By the time Radley sped back to help Moore, in the 12th fairway, she was frazzled.

“But seeing me,” Radley said, “I saw a sense of calm wash over her.”

Moore played solidly for the rest of the back nine and took a 1-up lead into the home hole. She didn’t flinch when Abe hit one of the shots of the entire championship – a smoked 3-wood to 12 feet to set up a two-putt birdie and force extras – and then gave herself 4 feet for the win on the first playoff hole. She sank the putt and within seconds was mobbed by her teammates.

In the giddy aftermath, Ianello could barely speak. She wandered around the green in a daze, looking for someone, anyone, to hug.

The most trying year of her career had somehow ended in a title.

“At some moments, it felt impossible,” she said. “But I underestimated these young women a little bit.”

Getty Images

Pac-12 continues to dominate women's golf

By Golf Channel DigitalMay 24, 2018, 3:04 am

Arizona's national women's golf championship marked the fourth consecutive year in‌ which the women's Division I national title was won by a Pac-12 Conference team. All four championships were won by different schools (Stanford, 2015; Washington, 2016; Arizona State, 2017; Arizona, 2018). The Pac-12 is the only conference to win four straight golf championships (men or women) with four different schools.

Here are some other statistical notes from the just-concluded NCAA Div. I Women's Golf Championship:

• This is the second time that Arizona has won the national title the year after rival Arizona State won it. The last time was 1996.

• Arizona now has three women's golf national championships. The previous two came in 1996 and 2000.

• Arizona is only the sixth school to win three or more Div. I women's golf championships, joining Arizona State (8), Duke (6), San Jose State (3), UCLA (3) and USC (3).

• Arizona's Haley Moore, who earned the clinching point on the 19th hole of her match with Alabama's Lakareber Abe, was the only Arizona player to win all three of her matches this week.

• Alabama's Kristen Gillman and Cheyenne Knight also went 3-0. Gillman did not trail in any match.

• Since the match-play format was instituted in 2015, Arizona is the lowest seed (8) to claim the national title. The seeds claiming the national championship were Stanford (4) in 2015; Washington (4) in 2016; and Arizona State (3) in 2017.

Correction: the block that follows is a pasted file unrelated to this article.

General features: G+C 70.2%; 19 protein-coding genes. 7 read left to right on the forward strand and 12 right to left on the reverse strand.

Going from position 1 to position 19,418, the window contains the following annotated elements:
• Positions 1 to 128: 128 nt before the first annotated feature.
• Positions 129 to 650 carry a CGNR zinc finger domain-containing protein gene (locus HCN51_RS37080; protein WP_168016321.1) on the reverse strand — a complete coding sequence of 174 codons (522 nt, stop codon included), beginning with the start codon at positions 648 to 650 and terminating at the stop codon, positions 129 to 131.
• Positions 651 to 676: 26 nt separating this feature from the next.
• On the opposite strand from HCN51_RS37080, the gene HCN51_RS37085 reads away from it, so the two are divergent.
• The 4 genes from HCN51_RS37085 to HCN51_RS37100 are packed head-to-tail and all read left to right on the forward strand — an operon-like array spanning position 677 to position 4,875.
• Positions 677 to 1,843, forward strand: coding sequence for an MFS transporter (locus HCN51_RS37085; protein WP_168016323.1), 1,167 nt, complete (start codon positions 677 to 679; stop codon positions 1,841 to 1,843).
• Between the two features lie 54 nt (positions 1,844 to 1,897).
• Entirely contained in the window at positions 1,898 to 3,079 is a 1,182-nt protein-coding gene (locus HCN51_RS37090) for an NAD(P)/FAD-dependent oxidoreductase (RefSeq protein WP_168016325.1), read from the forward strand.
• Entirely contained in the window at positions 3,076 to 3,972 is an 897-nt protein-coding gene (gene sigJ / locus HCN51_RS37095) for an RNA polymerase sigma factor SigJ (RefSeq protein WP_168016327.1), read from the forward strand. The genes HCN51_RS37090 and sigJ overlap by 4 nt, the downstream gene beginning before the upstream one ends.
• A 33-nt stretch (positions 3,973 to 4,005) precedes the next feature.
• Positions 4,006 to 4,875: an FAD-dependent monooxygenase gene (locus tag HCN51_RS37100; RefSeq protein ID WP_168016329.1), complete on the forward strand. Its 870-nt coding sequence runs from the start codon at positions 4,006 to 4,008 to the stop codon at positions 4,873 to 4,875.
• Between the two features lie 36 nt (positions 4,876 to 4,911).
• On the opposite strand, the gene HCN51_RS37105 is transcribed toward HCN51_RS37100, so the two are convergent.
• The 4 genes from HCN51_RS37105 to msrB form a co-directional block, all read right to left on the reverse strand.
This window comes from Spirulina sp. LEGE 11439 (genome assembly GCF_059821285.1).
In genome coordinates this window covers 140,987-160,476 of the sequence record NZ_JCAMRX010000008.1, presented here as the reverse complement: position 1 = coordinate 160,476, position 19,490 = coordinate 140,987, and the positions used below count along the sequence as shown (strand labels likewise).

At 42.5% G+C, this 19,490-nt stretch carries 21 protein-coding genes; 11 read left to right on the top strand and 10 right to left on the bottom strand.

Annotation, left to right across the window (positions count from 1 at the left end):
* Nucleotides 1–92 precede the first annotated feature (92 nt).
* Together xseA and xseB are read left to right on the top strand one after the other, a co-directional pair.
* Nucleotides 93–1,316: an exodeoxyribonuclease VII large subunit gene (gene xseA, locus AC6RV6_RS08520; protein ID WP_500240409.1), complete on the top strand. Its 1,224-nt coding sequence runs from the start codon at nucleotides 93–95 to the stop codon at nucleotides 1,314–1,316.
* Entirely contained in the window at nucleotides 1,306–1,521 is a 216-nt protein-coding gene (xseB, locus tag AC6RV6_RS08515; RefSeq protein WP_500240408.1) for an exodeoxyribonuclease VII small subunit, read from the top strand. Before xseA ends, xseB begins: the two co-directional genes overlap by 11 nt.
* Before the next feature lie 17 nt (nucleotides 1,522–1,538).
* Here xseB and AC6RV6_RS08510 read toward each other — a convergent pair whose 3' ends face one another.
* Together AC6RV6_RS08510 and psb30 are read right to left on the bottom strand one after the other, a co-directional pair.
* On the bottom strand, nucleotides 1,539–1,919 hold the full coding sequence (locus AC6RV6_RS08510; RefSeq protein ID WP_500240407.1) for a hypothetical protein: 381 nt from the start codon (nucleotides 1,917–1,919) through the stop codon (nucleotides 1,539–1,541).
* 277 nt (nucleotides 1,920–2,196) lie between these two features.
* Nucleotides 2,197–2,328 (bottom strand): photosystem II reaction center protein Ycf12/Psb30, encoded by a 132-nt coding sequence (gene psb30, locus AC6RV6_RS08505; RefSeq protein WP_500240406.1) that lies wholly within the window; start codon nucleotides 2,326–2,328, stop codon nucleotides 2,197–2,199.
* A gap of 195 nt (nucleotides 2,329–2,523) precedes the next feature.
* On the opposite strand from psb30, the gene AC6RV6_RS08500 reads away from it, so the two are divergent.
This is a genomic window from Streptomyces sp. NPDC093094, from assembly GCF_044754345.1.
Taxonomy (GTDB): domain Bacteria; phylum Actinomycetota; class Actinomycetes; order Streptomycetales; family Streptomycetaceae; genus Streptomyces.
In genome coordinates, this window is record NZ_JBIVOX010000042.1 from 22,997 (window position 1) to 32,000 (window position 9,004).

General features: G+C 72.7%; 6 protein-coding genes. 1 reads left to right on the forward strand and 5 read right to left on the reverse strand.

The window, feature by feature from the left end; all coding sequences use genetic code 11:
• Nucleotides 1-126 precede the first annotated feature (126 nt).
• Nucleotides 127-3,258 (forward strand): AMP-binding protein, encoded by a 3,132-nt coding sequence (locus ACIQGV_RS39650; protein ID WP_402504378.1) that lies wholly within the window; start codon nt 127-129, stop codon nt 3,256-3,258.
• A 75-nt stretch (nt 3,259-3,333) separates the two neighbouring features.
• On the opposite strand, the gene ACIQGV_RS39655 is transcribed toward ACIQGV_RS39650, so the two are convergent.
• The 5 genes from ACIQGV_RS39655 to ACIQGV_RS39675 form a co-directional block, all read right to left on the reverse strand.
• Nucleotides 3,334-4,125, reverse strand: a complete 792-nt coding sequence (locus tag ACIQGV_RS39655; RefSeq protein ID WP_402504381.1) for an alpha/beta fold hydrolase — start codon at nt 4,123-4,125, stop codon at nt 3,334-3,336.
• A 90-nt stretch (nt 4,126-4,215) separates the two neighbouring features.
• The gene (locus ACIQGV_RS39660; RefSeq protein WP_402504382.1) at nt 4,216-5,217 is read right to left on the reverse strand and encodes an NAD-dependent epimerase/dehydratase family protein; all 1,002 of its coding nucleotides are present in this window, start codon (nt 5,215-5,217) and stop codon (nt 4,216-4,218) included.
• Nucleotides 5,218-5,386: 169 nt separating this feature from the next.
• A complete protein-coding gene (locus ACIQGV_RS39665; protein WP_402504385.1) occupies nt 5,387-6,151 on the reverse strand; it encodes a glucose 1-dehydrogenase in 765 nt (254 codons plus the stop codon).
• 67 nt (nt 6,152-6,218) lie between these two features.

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High school seniors win U.S. Amateur Four-Ball

By Associated PressMay 24, 2018, 1:44 am

TEQUESTA, Fla. - The 18-year-old Hammer, from Houston, is set to play at Texas next fall. Barber, from Stuart, Fla., also is 18. He's headed to LSU.

''Growing up watching U.S. Opens and U.S. Amateurs on TV, I just knew being a USGA champion is something that I desperately wanted,'' said Hammer, who qualified for a U.S. Open three years ago at 15. ''And to finally do it, it feels incredible. It feels as good, if not better, than I thought it would. And especially being able to do it with Garrett. It's really cool to share this moment.''

Hammer and Cole won the par-4 eighth with a birdie to take a 2-up lead. They took the par-4 10th with a par, won the par-5 13th with an eagle - Barber hit a 4-iron from 235 yards to 3 feet - and halved the next two holes to end the match.

''Cole didn't want me to hit 4-iron,'' Barber said. ''He didn't think I could get it there. I was like, 'I got it.' So I hit it hard, hit pretty much a perfect shot. It was a crazy shot.''

The 32-year-old Dull is from Winter Park, Fla., and the 42-year-old Brooke from Altamonte Springs, Fla.

''Cole Hammer is a special player,'' Brooke said. ''Obviously, he's going to Texas (and) I'm not saying he is Jordan Spieth, but there are certain things that he does.''

In the morning semifinals, Hammer and Barber beat Idaho high school teammates Carson Barry and Sam Tidd, 5 and 4, and Brooke and Dull topped former Seattle University teammates Kyle Cornett and Patrick Sato, 4 and 3.

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Watch: Pumped up Beef deadlifts 485 lbs.

By Grill Room TeamMay 24, 2018, 12:19 am

Andrew "Beef" Johnston has been playing some solid golf on the European Tour this season, and he is clearly pumped up for one of the biggest weeks of the year at the BMW PGA Championship at Wentworth.

Judging from the video below, Beef will have no problems lifting the trophy on Sunday as he reportedly deadlifted 220 kg ... (Googles kilogram to pounds converter, enters numbers) ... that's 485 lbs!

@beefgolf with a new deadlift PB 220kg ! #youcantgowronggettingstrong